Upgrade also offers a credit card with 1.5% cash back on all purchases. If, for one reason or another, you can’t pay your monthly balance payment, the company helps you combine monthly charges into installment plans that you can pay back over 24 to 60 months. You pay down your balance at a fixed rate with equal monthly payments. Upgrade customers who use the company’s checking account will get lower rates on Upgrade loans.
You can also get a personal loan from Upgrade without a credit card or a checking account. And maybe you’ll end up discovering Upgrade’s other products after signing up to a personal loan.
Image Credits: Upgrade
Grab Financial Group said today it has raised more than $300 million in Series A funding, led by South Korean firm Hanhwa Asset Management, with participation from K3 Ventures, GGV Capital, Arbor Ventures and Flourish Ventures.
The Financial Times reports that the funding values Grab Financial, a subsidiary of ride-hailing and delivery giant Grab, at $3 billion. Both K3 Ventures and GGV Capital were early investors in Grab, which was founded in 2012.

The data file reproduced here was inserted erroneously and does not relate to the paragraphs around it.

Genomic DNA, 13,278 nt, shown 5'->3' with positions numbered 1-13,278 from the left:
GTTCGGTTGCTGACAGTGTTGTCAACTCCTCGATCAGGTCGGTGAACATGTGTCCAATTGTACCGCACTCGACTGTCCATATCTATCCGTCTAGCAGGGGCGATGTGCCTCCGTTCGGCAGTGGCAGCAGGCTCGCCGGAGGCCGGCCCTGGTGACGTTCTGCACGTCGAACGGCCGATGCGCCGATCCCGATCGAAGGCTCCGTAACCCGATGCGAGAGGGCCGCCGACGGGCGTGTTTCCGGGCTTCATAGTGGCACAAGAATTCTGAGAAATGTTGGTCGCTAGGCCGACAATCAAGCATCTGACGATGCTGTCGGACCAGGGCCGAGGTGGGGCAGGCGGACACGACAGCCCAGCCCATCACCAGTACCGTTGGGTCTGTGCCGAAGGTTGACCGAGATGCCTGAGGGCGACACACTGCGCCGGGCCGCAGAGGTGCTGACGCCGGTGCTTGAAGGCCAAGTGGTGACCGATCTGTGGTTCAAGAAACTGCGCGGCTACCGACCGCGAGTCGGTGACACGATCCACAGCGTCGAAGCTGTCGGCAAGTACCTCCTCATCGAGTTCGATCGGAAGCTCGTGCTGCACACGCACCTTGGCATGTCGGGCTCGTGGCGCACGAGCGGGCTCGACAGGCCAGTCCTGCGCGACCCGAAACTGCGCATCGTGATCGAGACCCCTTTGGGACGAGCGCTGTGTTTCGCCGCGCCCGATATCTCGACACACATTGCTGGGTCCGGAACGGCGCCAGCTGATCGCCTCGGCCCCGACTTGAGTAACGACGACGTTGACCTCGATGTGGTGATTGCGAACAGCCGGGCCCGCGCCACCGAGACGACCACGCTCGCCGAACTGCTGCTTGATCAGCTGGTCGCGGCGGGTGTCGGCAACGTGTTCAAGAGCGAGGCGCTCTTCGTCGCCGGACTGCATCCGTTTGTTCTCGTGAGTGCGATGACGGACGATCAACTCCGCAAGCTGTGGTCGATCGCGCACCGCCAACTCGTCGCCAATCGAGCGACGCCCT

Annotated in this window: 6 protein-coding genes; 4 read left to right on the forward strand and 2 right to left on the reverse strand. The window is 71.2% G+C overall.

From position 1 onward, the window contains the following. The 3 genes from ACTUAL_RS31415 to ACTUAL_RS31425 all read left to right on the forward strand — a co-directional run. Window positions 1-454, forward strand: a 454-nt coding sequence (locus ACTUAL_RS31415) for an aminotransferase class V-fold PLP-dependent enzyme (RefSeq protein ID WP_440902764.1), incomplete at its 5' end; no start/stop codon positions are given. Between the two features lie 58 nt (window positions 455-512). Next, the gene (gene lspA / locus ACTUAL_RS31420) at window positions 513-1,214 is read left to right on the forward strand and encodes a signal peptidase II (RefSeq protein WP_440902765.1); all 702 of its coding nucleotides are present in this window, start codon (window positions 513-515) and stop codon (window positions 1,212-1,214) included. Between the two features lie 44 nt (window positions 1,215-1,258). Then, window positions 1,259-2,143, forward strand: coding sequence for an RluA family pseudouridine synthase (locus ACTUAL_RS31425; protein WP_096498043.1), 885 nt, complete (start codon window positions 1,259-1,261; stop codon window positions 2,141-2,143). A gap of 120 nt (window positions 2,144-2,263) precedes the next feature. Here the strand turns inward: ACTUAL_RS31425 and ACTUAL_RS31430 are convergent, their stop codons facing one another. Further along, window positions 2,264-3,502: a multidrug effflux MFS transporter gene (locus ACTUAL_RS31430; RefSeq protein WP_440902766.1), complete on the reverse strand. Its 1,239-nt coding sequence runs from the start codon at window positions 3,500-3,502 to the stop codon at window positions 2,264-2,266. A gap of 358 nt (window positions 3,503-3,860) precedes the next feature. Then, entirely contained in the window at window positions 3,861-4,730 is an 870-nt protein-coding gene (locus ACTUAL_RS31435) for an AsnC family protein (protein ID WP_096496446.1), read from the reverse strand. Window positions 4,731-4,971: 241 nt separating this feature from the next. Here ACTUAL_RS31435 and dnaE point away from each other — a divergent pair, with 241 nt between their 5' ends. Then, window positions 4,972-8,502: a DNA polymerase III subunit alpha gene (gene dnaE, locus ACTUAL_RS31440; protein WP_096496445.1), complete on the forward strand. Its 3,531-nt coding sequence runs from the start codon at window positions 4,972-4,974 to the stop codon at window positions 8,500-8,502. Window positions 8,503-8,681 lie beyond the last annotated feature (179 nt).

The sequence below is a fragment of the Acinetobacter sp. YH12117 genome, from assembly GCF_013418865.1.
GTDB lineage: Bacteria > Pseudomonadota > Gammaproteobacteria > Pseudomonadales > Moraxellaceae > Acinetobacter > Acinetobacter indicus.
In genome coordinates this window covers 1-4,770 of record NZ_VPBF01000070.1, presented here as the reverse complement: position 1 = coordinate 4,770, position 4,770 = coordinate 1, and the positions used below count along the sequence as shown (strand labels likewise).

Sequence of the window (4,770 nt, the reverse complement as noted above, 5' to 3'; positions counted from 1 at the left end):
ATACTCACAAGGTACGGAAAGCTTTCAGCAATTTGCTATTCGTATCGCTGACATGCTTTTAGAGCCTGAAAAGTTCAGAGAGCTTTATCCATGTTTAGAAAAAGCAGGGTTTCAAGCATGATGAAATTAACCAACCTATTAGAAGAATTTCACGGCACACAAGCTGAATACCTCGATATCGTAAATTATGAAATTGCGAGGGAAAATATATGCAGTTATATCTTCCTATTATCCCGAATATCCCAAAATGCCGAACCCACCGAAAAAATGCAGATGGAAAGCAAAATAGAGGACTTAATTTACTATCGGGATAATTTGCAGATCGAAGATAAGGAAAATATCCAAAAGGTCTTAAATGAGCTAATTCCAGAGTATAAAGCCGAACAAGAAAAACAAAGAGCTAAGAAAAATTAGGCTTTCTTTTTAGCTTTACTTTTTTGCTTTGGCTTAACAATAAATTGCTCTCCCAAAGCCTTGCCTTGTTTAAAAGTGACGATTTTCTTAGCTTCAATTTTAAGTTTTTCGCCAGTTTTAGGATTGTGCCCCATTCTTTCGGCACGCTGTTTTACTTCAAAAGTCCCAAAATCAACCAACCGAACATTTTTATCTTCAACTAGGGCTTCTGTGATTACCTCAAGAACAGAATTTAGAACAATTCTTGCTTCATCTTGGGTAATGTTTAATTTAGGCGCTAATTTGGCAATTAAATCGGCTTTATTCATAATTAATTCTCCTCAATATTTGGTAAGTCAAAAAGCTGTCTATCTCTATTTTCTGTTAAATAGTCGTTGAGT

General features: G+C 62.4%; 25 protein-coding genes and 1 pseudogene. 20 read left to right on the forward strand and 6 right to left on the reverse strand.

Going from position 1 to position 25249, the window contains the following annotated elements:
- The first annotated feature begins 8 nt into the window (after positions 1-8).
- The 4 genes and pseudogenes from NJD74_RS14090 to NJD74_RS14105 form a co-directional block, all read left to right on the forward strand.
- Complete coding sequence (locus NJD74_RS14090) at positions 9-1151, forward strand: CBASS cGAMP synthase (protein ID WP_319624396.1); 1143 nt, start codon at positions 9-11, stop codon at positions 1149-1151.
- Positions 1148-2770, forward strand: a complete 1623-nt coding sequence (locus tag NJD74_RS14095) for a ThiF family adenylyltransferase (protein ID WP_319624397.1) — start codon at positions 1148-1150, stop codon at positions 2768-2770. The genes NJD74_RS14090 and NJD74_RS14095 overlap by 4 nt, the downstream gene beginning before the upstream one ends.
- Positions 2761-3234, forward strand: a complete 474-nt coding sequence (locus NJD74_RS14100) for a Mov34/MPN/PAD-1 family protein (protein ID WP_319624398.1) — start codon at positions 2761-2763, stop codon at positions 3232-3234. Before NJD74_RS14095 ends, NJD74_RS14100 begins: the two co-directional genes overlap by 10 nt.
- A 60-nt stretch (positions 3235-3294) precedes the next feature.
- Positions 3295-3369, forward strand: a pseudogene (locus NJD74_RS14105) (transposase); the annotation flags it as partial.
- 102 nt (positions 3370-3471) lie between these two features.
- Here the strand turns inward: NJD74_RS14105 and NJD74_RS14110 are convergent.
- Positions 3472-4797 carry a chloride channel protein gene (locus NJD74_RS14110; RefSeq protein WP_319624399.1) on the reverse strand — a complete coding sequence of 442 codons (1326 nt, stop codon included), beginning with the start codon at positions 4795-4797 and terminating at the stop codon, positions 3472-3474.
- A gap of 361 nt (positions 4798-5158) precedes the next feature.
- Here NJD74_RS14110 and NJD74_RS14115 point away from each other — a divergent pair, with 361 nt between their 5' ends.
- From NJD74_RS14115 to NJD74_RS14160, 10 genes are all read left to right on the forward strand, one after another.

Back in February 2020, Grab announced it had raised $856 million in funding to grow its payment and financial services. That news came during speculation that Grab and Gojek, one of it top rivals, were finally getting closer to a merger after lengthy discussions.
But the Grab-Gojek talks stalled, and Gojek is now reportedly in talks to merge with Indonesia e-commerce platform Tokopedia instead. According to Bloomberg, the combined company would be worth $18 billion, making it a more formidable rival to Grab.
In its funding announcement, Grab Financial Group said its total revenues grew more than 40% in 2020, compared to 2019. This driven by strong consumer adoption of services like AutoInvest, an investment platform that allows users to invest small amounts of money at a time through the Grab app and insurance products. Grab Financial announced the launch of several financial products for consumers and SMEs in August 2020.